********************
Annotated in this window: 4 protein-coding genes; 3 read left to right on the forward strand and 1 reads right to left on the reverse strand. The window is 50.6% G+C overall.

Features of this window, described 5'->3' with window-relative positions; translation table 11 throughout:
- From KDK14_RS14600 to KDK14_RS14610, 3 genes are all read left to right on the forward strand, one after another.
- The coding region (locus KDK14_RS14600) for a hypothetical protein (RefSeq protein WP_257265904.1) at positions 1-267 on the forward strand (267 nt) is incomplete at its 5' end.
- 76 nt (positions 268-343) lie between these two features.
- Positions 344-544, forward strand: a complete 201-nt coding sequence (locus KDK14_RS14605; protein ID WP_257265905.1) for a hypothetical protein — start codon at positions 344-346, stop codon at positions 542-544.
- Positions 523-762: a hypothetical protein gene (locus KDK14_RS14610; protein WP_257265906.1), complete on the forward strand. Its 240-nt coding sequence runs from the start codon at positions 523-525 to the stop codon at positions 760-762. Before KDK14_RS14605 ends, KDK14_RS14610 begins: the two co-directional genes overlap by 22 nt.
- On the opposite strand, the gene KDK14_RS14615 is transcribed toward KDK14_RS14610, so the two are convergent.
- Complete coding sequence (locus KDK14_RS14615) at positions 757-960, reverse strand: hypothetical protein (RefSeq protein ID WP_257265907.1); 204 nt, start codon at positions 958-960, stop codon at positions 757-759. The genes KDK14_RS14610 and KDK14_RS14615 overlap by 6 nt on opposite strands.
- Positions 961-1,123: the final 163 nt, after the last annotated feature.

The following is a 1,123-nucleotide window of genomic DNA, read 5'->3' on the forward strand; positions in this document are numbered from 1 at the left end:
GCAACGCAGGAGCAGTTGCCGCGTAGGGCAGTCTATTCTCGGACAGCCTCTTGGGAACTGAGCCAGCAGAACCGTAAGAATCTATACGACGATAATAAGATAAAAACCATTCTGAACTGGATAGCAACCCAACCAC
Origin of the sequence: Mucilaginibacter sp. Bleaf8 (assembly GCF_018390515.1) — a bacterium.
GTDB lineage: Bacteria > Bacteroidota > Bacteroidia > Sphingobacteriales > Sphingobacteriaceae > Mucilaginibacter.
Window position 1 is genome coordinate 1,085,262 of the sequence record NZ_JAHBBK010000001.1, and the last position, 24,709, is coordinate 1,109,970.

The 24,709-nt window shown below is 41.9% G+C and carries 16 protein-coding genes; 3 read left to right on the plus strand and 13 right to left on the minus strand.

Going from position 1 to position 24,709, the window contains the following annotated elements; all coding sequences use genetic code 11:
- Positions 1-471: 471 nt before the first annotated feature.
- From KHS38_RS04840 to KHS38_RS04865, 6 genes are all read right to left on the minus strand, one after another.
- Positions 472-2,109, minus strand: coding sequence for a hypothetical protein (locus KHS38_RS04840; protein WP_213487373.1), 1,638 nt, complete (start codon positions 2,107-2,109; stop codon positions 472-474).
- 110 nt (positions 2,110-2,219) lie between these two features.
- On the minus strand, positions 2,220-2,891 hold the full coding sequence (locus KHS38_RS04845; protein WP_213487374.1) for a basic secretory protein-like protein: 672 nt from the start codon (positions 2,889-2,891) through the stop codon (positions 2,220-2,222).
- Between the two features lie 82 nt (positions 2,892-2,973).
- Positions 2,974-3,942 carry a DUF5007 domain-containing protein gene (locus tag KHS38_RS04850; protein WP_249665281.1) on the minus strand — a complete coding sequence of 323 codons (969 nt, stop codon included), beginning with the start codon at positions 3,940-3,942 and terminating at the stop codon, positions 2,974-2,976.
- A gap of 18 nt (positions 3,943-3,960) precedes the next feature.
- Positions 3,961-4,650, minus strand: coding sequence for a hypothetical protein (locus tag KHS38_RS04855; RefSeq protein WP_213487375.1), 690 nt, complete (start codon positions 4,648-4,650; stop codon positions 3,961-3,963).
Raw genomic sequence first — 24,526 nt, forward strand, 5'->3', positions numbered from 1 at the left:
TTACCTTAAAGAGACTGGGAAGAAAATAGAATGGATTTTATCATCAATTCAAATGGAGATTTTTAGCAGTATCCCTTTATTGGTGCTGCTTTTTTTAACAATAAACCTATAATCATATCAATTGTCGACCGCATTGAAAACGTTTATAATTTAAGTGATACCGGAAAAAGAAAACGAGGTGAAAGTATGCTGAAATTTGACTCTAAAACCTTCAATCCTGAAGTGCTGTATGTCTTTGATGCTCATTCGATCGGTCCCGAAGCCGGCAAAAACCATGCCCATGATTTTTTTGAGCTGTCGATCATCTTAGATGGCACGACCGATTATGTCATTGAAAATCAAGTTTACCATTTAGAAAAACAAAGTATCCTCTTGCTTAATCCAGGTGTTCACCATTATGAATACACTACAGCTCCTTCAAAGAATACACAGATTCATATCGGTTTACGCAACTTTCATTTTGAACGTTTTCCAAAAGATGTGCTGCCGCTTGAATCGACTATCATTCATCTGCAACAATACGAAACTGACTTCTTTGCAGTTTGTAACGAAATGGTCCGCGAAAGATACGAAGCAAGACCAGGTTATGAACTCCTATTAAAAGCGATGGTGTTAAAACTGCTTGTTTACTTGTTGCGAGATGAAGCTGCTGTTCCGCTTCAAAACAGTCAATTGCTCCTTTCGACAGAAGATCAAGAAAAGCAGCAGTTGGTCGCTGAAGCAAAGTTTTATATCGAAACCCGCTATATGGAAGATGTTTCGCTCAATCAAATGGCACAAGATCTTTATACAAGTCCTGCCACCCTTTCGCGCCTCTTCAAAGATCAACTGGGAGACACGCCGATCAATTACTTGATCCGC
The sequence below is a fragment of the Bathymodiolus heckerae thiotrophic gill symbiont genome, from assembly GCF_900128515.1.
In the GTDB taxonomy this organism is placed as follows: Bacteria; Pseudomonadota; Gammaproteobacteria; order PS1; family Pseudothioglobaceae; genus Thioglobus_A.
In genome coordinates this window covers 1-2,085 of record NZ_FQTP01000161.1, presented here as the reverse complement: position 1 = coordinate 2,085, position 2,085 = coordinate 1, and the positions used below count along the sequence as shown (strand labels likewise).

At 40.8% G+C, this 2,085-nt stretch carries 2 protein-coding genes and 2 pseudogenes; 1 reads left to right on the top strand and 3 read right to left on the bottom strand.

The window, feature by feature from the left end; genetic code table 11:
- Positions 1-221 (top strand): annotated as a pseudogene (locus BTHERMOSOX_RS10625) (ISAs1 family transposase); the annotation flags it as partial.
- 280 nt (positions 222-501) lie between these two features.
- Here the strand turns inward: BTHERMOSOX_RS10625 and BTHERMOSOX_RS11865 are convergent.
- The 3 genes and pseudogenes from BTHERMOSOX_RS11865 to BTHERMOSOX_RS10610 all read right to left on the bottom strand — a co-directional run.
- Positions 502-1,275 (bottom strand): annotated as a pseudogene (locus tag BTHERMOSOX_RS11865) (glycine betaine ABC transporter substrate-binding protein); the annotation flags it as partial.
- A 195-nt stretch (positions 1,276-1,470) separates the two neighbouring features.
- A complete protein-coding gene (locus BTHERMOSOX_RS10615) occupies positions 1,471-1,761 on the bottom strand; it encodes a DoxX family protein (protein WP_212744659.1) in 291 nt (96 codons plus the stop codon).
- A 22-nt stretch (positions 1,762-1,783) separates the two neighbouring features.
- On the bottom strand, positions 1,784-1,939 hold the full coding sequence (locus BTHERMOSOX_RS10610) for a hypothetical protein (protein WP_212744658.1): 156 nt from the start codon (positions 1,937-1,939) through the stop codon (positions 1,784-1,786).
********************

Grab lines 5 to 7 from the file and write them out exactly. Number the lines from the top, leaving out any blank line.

- 76 nt (positions 268-343) lie between these two features.
- Positions 344-544, forward strand: a complete 201-nt coding sequence (locus KDK14_RS14605; protein ID WP_257265905.1) for a hypothetical protein — start codon at positions 344-346, stop codon at positions 542-544.
- Positions 523-762: a hypothetical protein gene (locus KDK14_RS14610; protein WP_257265906.1), complete on the forward strand. Its 240-nt coding sequence runs from the start codon at positions 523-525 to the stop codon at positions 760-762. Before KDK14_RS14605 ends, KDK14_RS14610 begins: the two co-directional genes overlap by 22 nt.